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Filed under addiction, christian counseling, christian psychology, Cognitive biases, counseling skills, mental health, Mindfulness, Uncategorized

Physiology of fear


Regions of the brain affected by PTSD and stress.

Image via Wikipedia

Had a conversation regarding fear and anxiety with someone yesterday. In light of that I am resurrecting a post I wrote from 2007 (with a few edits) regarding the physiology of fear. We often view fear as only a spiritual or faith problem. But for those who want to know what is going on in their bodies when they experience fear, consider the following:

(Those interested in other posts on anxiety can search that and related terms in the search box at the upper right hand of this blog)

Am teaching on anxiety, panic, and OCD tonight. Definition of anxiety: Responding to ambiguous stimuli (life situations) by reading them in the worst or most dangerous possible light. The Scriptures teach us that fear and worry are not good things. Time and time again God tells his people not to be afraid. We see that God wants us to see life through a different set of eyes, much as Elisha wanted his servant to see the army of angels instead of their enemies (2 Kings 6). But given the numerous encouragements to not give in to fear, we must admit it is a common struggle for every human being. Some struggle more than others.

What is going on with those whose lives are filled with worry and fear? Are they less spiritual? More sinful? It is easy to say, “buck up” to folks who are anxious–and entirely unhelpful to most. Logical challenges to fear (e.g., really, what is the chance you will die in a plane crash today?) may help some in the moment, but usually don’t get to the root of the matter. Jesus encourages fearful people by pointing them to see life from 40,000 feet. He doesn’t deny risk and suffering but encourages folks to keep their eyes on him. And with Peter, he reaches out to grab him even when he does start looking at the waves.

But what of the physiology of anxiety? What do we know and how does the christian counselor make use of the data?

  1. Fear responses are quickly learned and seemingly etched into the amygdala. One bad experience of food poisoning from a turkey sandwich at Applebees means my stomach tenses a little when I see deli turkey, even without remembering the food poisoning. Imagine what happens if you suffer repeated assaults or worse! The earlier the person is exposed to deep fears, the more likely they suffer from hyperarousal and startle responses.
  2. Neurotransmitters are involved which means you act first and think later. There’s little conscious cognitive processes involved until after anxiety is under way. Fear inducing stimuli lead to immediate neurotransmitter changes that then divert blood from organs to muscles. Tension builds, shallower, less effective breathing begins. Carbon Dioxide levels decrease in the blood stream which in turns creates pain, numbness, and a sense of danger. And so the cycle continues. During and after, we make attributions and so enhance the connections of the feared stimuli and our flight response. The higher the perception of pain, the greater fear/flight response. Despite medical advances, most of our medications either shut down the feed-back loop (beta blockers, anti-anxiety meds like xanax) or attempt to increase the available neurotransmitter serotonin associated with positive outlook.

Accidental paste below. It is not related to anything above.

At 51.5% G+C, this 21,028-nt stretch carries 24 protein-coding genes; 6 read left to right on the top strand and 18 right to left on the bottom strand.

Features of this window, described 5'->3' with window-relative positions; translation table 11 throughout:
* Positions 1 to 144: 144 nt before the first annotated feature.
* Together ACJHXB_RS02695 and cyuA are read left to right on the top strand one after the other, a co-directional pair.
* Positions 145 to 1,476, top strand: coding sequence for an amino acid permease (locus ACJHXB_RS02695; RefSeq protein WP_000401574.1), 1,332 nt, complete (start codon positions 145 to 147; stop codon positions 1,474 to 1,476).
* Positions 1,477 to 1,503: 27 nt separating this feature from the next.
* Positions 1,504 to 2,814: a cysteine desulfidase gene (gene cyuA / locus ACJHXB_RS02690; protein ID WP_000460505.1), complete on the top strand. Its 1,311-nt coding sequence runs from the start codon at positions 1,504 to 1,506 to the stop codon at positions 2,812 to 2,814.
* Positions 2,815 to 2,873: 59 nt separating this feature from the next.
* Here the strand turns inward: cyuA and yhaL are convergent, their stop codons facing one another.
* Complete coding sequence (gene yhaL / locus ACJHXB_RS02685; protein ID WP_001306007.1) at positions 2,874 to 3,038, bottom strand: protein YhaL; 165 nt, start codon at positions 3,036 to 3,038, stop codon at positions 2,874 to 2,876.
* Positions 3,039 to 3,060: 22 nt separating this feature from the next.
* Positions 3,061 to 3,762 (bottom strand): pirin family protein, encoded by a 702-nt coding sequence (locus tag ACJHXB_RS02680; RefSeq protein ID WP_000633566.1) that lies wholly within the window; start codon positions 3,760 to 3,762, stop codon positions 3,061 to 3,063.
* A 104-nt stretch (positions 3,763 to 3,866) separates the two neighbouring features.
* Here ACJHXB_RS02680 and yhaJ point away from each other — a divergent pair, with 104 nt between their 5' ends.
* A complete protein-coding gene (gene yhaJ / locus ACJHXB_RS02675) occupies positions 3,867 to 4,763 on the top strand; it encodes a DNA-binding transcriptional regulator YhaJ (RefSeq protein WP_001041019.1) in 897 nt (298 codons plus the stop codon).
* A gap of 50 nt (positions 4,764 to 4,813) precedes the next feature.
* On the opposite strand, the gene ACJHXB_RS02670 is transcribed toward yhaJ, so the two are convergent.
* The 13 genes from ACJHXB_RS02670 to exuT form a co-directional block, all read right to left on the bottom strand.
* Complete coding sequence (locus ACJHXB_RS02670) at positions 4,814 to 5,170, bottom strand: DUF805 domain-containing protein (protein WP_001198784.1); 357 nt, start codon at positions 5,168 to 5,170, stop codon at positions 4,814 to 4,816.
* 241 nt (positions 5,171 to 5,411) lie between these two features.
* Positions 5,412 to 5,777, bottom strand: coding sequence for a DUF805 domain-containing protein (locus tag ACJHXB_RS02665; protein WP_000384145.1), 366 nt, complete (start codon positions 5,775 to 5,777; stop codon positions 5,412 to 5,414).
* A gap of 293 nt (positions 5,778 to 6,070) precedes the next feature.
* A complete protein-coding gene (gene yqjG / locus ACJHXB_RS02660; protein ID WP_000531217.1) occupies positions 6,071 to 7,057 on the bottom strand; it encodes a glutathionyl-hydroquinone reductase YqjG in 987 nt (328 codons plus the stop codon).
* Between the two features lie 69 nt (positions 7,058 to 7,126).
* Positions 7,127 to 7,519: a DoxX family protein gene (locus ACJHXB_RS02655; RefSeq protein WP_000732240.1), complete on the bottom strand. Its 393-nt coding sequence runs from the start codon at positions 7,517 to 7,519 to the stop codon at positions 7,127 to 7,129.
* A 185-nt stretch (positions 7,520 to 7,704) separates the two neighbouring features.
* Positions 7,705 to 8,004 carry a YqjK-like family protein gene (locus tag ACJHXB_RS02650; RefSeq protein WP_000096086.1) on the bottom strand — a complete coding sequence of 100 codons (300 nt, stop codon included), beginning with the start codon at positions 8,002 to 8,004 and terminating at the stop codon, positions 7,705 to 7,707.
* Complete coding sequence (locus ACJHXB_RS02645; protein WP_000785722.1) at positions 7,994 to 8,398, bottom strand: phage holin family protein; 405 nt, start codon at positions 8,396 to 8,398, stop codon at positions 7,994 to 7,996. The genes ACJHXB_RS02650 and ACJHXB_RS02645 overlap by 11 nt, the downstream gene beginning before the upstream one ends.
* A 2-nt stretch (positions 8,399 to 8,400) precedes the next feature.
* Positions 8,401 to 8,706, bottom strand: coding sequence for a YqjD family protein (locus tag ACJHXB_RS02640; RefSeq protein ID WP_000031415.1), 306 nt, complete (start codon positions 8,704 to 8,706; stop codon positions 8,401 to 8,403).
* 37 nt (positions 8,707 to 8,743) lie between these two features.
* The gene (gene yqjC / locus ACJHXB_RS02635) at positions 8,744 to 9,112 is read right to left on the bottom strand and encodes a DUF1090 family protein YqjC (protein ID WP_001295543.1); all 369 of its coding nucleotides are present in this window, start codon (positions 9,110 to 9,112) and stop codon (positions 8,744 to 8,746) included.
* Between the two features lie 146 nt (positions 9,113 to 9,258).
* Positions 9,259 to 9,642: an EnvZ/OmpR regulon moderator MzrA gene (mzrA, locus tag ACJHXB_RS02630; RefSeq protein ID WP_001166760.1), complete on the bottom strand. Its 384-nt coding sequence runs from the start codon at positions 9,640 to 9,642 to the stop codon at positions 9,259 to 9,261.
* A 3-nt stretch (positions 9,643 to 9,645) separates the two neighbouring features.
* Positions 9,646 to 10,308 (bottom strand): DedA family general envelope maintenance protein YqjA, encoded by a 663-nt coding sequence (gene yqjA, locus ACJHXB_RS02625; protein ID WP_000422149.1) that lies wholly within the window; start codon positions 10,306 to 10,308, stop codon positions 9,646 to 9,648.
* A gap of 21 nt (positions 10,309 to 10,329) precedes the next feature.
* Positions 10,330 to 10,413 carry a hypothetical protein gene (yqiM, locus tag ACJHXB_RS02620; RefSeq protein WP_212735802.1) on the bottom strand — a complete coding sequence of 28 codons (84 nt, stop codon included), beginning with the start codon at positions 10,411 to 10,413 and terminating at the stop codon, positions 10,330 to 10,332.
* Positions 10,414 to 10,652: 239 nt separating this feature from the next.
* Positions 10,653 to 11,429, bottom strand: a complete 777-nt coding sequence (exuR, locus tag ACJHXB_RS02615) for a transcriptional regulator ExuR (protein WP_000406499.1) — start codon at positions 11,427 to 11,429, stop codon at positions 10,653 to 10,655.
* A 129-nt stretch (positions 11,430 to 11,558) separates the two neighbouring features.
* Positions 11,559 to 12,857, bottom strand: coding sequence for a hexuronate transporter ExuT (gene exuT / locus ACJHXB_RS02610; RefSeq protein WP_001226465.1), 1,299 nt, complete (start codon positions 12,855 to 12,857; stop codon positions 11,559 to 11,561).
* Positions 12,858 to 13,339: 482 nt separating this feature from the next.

3. OCD, in particular, has some probable links to early exposure to viruses such as Strep and Flu. There is a higher incidence of OCD in people born during winter months and who live in colder climates. The link is not clear.
  4. PTSD patients have higher right hemisphere brain activity (than do non-PTSD individuals) when exposed to anxiety provoking stimuli. Further, it appears that trauma patients have greater difficulty coming back to “center” after a trigger. Likely the hypothalamus and other brain structures are overactive in the stress response and do not “cool” down quickly.

That’s just a few things we think we know about the physiology of fear. Now, what do we do with fear from a spiritual standpoint?

  1. Worship. Worship/meditation on other things takes our attention away from the fear stimulus. It forms habits and relationships as we repeat what we want to believe until we actually own it and believe it on its own merits.
  2. Fight. We do challenge our thinking as soon as we can. Yes, the fight/flight chemicals are coursing through our veins but we challenge just the same so we can break some of the connections and the ways we reinforce our fears. One other way we fight may seem a bit odd. We admit there are real things that are scary and overwhelming out there. We do not try to deny the reality of suffering (past or future) but admit it over and over. It is scary to die. I was assaulted in that alley. I am in pain and more may be coming. But, God is with me and it is good to call on him and ask him tough questions about his protection of me.
  3. Stay Present. Being present in the moment is essential to avoiding living in the fear of the past or the future. Some fear is indeed in the present but most are not. When I am able to focus or describe the now, I am less likely to be imagining a future feared event. “Right now I am sitting at my desk and looking at a picture of my children and enjoying the smiles on their faces. Right now I am getting ready for bed and working on a sudoku puzzle and noticing that I am getting tired.”
  4. Work. Building habits where I do not allow myself to run from the feared situations (where appropriate!). Moving myself closer to some of the feared scenarios in a slow and consistent manner. No, this is not flooding (where you are dumped in the pit of snakes because you have a phobia of snakes…). Allow the work to take the time to reorient the deep recesses of the brain. Don’t expect or look for immediate change!